“No, it would take several years for you to unlearn all that you know, and then many more to learn it all the right way.” Justin got up then, and walked to the entry way. He bent over, and when he stood back up, Caden could see that he was holding two shoes. As he walked back into the light, Caden could see that one of the shoes was his. “Look,” Justin said, holding out Caden’s shoe, with the sole facing the ceiling. “See how the shoe is worn down on the outside corner?”

“Yeah. Isn’t that normal.”

“Yes, it is normal, but that doesn’t mean that its right. Now look at this.” Justin held out the other shoe. Even though it was clearly old, the sole was worn evenly, as though it had simply been made with a thinner sole. “My shoes used to look like yours, with the heel all worn down. You don’t need to worry about learning about your sword, you need to learn how to walk, how to move. You need to learn about your body. Pay attention to it, and it will tell you everything you need to know.” He walked back to the entryway, and carefully set the shoes back where they had been.

Caden didn’t respond. It seemed absurd, that he would need to learn how to walk again, but a part of him knew that Justin was right, and would not let him forget it. As he sat back in his chair, he felt how his shoulders were tight, and how his head tilted slightly to the left. He felt a dull ache in his lower back that he had never noticed before, but he knew that it was an old hurt. It will take the rest of my life to move like he does. The thought was depressing, but then Caden looked at Justin, really looked, and he saw Justin in a different light. He didn’t really know how old the man was, he had just assumed that because of the white hair, he was ancient. Justin didn’t seem ancient, though, the way he held himself, he looked young.

“How old are you?” Caden asked.

Justin just smiled and said, “Old enough. Old enough to know that I should be getting to sleep soon.” Justin walked over to the bookcase that took the wall adjacent to the fireplace, and Caden noticed that his shoulders and head appeared to be gliding, as though Justin merely willed himself to move.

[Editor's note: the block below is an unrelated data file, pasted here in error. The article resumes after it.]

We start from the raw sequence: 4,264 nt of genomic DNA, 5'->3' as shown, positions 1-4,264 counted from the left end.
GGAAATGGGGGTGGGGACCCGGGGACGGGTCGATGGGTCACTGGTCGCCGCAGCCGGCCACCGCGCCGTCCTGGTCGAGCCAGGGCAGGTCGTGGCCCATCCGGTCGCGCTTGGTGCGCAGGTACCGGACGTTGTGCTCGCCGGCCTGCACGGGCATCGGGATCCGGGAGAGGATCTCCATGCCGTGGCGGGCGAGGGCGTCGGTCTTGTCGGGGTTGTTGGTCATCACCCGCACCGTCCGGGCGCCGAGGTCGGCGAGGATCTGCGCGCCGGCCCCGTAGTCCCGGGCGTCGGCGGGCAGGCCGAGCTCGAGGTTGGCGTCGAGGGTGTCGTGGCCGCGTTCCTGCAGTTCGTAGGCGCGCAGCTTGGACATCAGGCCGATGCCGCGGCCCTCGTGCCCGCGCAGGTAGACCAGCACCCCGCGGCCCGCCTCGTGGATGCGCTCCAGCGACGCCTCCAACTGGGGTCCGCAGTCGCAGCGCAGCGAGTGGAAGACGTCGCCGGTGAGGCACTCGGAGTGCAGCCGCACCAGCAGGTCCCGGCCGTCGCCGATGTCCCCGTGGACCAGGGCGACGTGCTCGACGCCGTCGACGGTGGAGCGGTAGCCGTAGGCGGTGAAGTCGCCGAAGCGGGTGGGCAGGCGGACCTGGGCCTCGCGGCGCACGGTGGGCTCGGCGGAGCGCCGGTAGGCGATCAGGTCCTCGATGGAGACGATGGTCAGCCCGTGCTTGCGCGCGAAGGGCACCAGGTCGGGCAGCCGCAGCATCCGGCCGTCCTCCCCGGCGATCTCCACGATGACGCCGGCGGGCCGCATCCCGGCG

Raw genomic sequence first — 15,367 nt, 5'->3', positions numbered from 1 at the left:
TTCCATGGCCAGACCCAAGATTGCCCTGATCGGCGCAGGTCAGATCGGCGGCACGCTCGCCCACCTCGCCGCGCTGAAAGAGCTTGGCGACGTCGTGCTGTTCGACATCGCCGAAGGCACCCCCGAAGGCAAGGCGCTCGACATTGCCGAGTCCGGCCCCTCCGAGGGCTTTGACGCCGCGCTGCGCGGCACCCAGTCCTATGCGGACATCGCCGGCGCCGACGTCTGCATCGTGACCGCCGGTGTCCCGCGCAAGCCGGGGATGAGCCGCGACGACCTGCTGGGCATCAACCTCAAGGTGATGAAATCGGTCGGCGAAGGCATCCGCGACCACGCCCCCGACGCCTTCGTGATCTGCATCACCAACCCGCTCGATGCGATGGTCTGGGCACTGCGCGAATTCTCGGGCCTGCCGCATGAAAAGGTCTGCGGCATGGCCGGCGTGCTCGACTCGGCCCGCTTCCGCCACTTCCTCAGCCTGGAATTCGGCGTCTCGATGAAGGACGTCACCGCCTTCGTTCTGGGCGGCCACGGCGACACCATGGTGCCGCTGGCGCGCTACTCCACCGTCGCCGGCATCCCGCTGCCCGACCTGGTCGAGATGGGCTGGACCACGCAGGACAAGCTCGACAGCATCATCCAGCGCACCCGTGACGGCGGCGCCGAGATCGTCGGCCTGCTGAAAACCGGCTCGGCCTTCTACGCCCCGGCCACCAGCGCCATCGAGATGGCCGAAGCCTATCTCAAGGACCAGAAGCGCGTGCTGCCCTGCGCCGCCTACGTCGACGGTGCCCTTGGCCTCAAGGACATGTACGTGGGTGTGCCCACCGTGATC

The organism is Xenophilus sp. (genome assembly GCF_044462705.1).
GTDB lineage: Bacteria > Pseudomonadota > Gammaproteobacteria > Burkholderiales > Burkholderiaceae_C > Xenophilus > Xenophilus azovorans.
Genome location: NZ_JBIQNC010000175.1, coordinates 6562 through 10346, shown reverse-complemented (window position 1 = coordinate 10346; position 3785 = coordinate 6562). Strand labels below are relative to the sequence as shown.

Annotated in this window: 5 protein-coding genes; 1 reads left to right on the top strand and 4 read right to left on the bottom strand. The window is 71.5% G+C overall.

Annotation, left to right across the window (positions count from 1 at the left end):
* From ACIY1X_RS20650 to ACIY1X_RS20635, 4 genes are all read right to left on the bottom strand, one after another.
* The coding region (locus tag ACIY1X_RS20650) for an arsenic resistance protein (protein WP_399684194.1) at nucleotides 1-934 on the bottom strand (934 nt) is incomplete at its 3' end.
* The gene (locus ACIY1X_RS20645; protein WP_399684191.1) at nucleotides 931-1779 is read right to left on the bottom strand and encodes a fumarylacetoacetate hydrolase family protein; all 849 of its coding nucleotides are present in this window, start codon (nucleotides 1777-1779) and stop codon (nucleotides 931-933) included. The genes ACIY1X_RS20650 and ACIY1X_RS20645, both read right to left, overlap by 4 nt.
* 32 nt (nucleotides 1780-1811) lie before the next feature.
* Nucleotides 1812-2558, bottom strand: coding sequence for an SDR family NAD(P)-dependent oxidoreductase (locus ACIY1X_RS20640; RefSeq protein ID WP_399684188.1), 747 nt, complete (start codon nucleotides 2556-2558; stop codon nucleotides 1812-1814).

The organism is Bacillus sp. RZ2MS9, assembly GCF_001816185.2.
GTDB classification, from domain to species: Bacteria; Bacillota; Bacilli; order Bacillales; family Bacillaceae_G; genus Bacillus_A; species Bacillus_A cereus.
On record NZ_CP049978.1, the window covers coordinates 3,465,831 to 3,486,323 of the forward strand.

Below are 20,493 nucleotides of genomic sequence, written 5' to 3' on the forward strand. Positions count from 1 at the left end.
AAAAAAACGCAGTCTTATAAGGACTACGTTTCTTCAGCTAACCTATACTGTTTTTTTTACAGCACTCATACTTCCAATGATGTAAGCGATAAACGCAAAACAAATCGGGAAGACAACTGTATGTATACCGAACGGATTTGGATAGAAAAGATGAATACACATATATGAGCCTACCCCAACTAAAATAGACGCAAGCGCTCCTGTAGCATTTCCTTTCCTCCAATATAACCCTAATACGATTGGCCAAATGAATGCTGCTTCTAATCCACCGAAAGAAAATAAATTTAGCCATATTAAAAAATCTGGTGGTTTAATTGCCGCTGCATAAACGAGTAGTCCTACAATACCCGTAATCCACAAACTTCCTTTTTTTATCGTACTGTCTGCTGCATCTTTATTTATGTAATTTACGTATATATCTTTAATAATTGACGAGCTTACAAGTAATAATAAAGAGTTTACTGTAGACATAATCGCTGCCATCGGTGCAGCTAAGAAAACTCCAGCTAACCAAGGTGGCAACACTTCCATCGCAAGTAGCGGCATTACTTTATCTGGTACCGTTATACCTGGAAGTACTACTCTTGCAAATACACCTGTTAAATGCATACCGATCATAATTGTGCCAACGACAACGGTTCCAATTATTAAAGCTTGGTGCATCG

Justin brought back a book from the bookcase. “In case I forget, take this with you, I do not need it anymore,” he said, handing Caden the book. The cover read: Tactics and Strategies. Below the title, in small letters, was written the name Cecil. “If there is anyone who can teach you about strategy, it would be Cecil.”

“I never knew that he wrote a book.” Cecil was a legendary swordsman and general who had lived centuries ago. Caden could remember a handful of sayings that his officers had used, and the stories that he had heard as a child.

“Not many do. Keep it safe.”

* * *

Caden awoke to the sound of a man’s scream being cut short, and when he burst into the main room of the house, there were bodies everywhere, but no Justin. Caden could hear sounds of fighting outside, and when he peered through the door, saw Justin standing in the midst of a group of soldiers. Although his face was dimly illuminated and half hidden by his goatee, Caden could see that Justin looked calm, serene. In fact, he seemed to be moving in slow motion, stepping calmly out of the way of oncoming swords, and then back into the void left by their passing to kill their owners. He looked up at Caden.

“Get your things and leave the city!” he yelled. “There isn’t much time!” There was a note of command in the voice, and Caden found himself back in his room, quickly repacking his saddlebags before he realized what was going on. Slinging his bags over his shoulder, he grabbed his sword, and felt the now familiar sensations of life flow into him, sharpening his vision, even in the darkness. Suddenly, he could hear the sounds of fighting throughout the city, and smell the buildings burning.

“Sorry,” he said to Akati, as he saddled the horse as quickly as he could. Once he was finished, he hopped up, slung the sword over his shoulder, and started to leave Justin’s house. As he rounded the corner, he did not see Justin. There were a dozen men laying there, dead or dying, Akati stepped around them and started down the path.

There was no sign of Justin, or anyone else for that matter, on the street, and so Caden headed north. He knew that he was on the Western edge of the city, and kept the dancing flames on his right as he sped North. The streets were clear on the outskirts of the city, everyone had either fled to or away from the city.

It began to rain, big droplets hitting him in the face every now and again. The rain cut down on the smoke that filled the air, but the combination of the fresh scent of water in the air and the smoke was sickening. Every few minutes, he would hear the screams and moans of the dying and wounded. He didn’t stop, didn’t slow down as Justin’s words compelled him forward. He’s not the sort to panic, I need to get off of this island.

The force of the explosion behind him stunned Akati, who missed a step, and for a moment it felt as though he would be thrown from his saddle. Looking behind him, he saw a pillar of blue flame twisting towards the sky, painting the horizon an eerie silver color. Shit, they’re blowing the bridges. The thought scared him, he didn’t want to be trapped on this island. He urged Akati Northward through the rain.

Chapter 5 can be found here.